Witnesses tell of ‘unimaginable’ shelter air strike

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In a classroom-turned-bedroom at a UN school in Nuseirat refugee camp in central Gaza, Palestinian children clamber through rubble and blood-stained mattresses.

Just hours earlier, at least 35 people were killed and many more wounded at the site in an Israeli military strike early in the morning, according to the head of the UN agency for Palestinian refugees, Unrwa.

“I saw pieces of iron flying and everything falling down. What happened to us is unimaginable,” said Naim al-Dadah from Gaza City, one of hundreds of displaced people sheltering there.

Israel’s military says it carried out a “precision, intelligence-based strike” to target between 20 to 30 Hamas and Islamic Jihad fighters who were using the school as a staging ground to plan and launch attacks.

However, 14 children and nine women were among those killed, the Hamas-run government media office says. Earlier, medics reported similar numbers to a local journalist working with the BBC.

During the war, Israel has repeatedly accused Hamas of hiding its operatives in schools, hospitals, and other buildings, using civilians as human shields – charges the armed group denies.

“All of the red lines have been crossed,” said Mr al-Dadah, suggesting that being in a UN institution had given his family no protection. He added: “The world treats us with double standards. Israel has violated all international laws.”

Israel has faced growing diplomatic isolation over its conduct of the war, with cases against it before two international courts, but insists it has acted within the laws of armed conflict as it tries to counter what it sees as an existential threat from Hamas.

On a call with journalists, the Israel Defense Forces (IDF) spokesman Lt Col Peter Lerner said that some of the Palestinian armed fighters based in the Nuseirat school had been involved in the 7 October attacks, which killed about 1,200 people in southern Israel and triggered the war in Gaza. No evidence was immediately given.

Col Lerner suggested that Hamas and Islamic Jihad operatives would have “felt relatively safe” at the building, because it belonged to the UN.

The IDF published a photo of the school with classrooms on the first and second floors marked to show the locations it said were targeted by warplanes.

To an unusual extent in this case, the Israeli military has stressed that it took steps to reduce the risk of harming civilians. “We actually called off the strike twice,” Lt Col Lerner said.

The overnight attack was the latest case of mass casualties among Palestinians trying to find safety as Israel expands its offensives in the Gaza Strip.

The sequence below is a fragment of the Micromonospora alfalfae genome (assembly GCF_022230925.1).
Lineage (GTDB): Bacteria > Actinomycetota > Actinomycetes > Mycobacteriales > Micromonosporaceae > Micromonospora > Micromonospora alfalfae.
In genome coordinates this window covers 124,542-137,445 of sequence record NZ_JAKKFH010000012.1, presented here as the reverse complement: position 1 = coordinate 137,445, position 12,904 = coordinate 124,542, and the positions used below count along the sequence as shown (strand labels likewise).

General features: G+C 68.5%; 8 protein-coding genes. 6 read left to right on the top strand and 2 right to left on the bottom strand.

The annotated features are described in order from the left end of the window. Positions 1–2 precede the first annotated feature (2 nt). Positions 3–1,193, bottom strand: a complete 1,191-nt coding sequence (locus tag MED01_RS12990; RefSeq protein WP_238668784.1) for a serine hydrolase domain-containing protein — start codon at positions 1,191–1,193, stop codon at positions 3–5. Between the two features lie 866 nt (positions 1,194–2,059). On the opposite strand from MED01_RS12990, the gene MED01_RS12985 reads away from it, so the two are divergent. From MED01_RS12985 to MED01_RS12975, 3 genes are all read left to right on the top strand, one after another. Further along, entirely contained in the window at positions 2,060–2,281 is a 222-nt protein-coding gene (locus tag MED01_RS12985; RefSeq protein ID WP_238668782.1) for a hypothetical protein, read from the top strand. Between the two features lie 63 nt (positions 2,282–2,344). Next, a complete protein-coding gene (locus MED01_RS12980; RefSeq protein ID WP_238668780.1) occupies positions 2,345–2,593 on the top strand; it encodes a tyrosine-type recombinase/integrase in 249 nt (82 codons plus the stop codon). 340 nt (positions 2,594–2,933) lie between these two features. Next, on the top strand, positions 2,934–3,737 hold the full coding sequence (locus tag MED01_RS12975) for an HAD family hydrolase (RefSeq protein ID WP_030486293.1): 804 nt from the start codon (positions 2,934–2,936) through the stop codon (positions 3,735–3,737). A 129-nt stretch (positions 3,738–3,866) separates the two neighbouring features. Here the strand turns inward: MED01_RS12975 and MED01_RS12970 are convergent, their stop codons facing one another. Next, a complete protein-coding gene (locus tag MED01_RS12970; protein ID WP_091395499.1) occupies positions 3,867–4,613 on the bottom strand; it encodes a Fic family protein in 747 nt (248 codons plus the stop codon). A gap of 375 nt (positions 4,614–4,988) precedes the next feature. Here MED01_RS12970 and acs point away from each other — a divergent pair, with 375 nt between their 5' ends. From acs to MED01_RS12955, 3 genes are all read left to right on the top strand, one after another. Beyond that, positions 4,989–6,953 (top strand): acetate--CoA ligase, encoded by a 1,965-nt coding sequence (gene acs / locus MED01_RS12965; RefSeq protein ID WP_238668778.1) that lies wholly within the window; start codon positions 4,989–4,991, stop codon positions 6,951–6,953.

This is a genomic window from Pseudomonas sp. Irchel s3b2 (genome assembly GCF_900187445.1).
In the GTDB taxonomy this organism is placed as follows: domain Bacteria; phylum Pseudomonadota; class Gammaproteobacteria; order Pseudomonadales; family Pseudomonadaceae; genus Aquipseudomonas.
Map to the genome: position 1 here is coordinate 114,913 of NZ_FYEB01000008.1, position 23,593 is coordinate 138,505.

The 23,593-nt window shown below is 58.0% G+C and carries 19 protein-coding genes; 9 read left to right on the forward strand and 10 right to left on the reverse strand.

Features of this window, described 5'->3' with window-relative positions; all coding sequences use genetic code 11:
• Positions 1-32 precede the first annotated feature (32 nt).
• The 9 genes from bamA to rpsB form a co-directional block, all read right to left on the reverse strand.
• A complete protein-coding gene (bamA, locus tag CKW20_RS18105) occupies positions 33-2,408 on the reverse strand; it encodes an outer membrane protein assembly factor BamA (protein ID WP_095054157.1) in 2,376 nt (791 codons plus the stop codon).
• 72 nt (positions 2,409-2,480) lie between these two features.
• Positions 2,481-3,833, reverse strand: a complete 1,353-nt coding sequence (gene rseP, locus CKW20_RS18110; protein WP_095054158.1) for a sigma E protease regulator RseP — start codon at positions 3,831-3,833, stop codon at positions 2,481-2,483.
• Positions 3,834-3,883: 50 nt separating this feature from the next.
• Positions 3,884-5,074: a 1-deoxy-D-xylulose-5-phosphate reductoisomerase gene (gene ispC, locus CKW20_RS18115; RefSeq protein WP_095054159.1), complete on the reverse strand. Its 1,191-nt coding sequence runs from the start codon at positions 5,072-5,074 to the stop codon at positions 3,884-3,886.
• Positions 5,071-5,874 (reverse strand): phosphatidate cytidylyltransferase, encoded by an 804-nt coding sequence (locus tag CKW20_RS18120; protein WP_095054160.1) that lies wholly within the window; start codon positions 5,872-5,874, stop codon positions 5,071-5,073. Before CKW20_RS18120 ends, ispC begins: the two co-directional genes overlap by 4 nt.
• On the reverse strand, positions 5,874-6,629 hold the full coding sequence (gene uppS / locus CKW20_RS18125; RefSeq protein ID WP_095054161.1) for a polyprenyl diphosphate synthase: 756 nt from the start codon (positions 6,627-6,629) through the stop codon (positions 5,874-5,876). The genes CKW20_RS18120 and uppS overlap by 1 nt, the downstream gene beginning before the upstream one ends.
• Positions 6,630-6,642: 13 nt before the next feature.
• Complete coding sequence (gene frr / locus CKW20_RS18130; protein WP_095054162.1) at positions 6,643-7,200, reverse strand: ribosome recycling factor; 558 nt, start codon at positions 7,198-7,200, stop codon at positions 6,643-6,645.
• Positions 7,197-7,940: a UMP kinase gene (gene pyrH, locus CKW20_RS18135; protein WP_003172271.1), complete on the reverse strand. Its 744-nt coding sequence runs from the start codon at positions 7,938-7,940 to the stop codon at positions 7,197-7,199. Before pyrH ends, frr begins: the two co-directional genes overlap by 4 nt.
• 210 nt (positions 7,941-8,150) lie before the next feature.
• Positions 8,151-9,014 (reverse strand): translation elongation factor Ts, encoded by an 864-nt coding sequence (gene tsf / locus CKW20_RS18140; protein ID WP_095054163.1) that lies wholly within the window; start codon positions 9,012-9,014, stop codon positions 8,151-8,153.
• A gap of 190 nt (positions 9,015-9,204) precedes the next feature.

Some of those staying at the UN school said that they came from northern Gaza – but had heeded Israeli military evacuation orders and headed south in the early stages of the war – only to be displaced in the past month from Rafah, on the Egyptian border.

This week, the IDF announced a new ground and air assault in central Gaza, targeting what it said were Hamas fighters who had regrouped there. Its forces have repeatedly returned to parts of the Palestinian territory which they previously withdrew from.

In a courtyard of the UN school, more than 20 corpses were lined up in body bags and blankets. A journalist working with the BBC filmed several women cradling the heads and hands of their dead sons.

“It was a very harsh night,” says Ibrahim Lulu, a teenager who said his cousin, Mohammed was killed.

“My brothers, friends and I were sitting together when suddenly there was an explosion. The mattress protected me because I was sitting against the wall. All the bodies were dismembered and torn.”

Residents said the part of the school targeted was being used as a shelter for men and boys, with women and girls sleeping in a separate section. Part of the school had previously been targeted by an Israeli strike in mid-May with the IDF then saying it was being used as a “Hamas war room”.

Overnight, casualties were rushed from Nuseirat to the al-Aqsa Martyrs’ Hospital in nearby Deir al-Balah. In recent days it has been struggling to treat hundreds of wounded people following intense Israeli bombardment and shelling in the surrounded area.

The hospital had earlier reported an electrical generator failure saying that this would make it harder to treat patients.

On Wednesday, Medics from Doctors Without Borders (MSF) which is supporting the hospital described chaotic scenes there. It said that in the previous 24 hours, at least 70 dead people had been brought in, and more than 300 wounded, mostly women and children.

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